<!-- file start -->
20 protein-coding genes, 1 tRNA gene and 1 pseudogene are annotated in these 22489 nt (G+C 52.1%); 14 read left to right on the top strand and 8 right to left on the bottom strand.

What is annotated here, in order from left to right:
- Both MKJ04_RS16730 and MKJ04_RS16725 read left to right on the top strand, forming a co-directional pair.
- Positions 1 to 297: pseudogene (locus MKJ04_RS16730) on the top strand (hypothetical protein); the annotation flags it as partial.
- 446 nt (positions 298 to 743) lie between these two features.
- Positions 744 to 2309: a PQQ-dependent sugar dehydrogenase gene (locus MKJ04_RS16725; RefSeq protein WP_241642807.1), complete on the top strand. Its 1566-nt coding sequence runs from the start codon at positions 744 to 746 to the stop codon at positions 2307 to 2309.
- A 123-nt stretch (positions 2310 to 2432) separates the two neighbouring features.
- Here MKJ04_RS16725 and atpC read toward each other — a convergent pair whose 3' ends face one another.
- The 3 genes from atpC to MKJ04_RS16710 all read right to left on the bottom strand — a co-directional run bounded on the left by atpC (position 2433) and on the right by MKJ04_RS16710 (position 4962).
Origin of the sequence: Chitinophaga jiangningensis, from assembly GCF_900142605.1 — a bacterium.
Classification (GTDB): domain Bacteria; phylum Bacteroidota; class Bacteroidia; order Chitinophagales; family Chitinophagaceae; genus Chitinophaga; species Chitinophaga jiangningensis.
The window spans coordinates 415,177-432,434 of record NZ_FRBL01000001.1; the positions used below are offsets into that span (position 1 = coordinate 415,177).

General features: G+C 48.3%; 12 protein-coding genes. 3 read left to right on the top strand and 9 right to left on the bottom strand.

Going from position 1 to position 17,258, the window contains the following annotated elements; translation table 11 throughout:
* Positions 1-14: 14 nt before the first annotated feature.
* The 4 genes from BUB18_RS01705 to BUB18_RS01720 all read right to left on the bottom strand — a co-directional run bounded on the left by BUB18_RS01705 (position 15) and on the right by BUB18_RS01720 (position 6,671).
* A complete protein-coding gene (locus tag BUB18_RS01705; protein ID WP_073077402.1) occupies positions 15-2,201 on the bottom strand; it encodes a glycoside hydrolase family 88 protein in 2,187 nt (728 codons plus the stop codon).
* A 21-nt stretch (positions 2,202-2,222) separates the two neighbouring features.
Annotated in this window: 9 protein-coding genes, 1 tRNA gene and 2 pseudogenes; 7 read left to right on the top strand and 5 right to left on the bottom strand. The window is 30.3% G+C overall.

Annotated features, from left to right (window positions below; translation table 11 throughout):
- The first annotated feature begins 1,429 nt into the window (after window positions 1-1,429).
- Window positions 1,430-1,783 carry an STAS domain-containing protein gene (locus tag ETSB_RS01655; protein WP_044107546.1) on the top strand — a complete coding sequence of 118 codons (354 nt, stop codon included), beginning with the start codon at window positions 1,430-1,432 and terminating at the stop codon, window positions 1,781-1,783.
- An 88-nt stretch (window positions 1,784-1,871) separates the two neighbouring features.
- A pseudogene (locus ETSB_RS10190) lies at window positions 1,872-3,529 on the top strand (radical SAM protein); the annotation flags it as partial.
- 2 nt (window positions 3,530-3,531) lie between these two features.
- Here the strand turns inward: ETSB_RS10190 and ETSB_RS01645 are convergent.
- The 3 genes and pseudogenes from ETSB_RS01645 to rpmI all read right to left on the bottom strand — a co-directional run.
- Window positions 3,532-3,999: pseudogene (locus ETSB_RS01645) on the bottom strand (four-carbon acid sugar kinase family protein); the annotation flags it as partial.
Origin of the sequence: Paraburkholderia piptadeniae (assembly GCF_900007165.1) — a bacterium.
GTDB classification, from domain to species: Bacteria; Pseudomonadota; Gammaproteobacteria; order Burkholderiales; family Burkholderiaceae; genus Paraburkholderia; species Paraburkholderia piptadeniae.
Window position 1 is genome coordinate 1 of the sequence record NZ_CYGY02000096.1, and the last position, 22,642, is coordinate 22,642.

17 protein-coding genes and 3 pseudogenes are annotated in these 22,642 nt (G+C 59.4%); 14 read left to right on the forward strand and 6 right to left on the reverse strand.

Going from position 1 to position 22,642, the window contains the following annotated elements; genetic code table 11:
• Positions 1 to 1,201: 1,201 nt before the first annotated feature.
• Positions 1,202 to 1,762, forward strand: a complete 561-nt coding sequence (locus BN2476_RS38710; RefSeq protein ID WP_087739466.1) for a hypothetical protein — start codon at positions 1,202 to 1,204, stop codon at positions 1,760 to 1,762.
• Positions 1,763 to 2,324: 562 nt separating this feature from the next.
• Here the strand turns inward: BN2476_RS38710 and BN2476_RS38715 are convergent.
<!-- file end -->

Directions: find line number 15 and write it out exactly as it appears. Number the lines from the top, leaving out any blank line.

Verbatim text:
* Positions 1-14: 14 nt before the first annotated feature.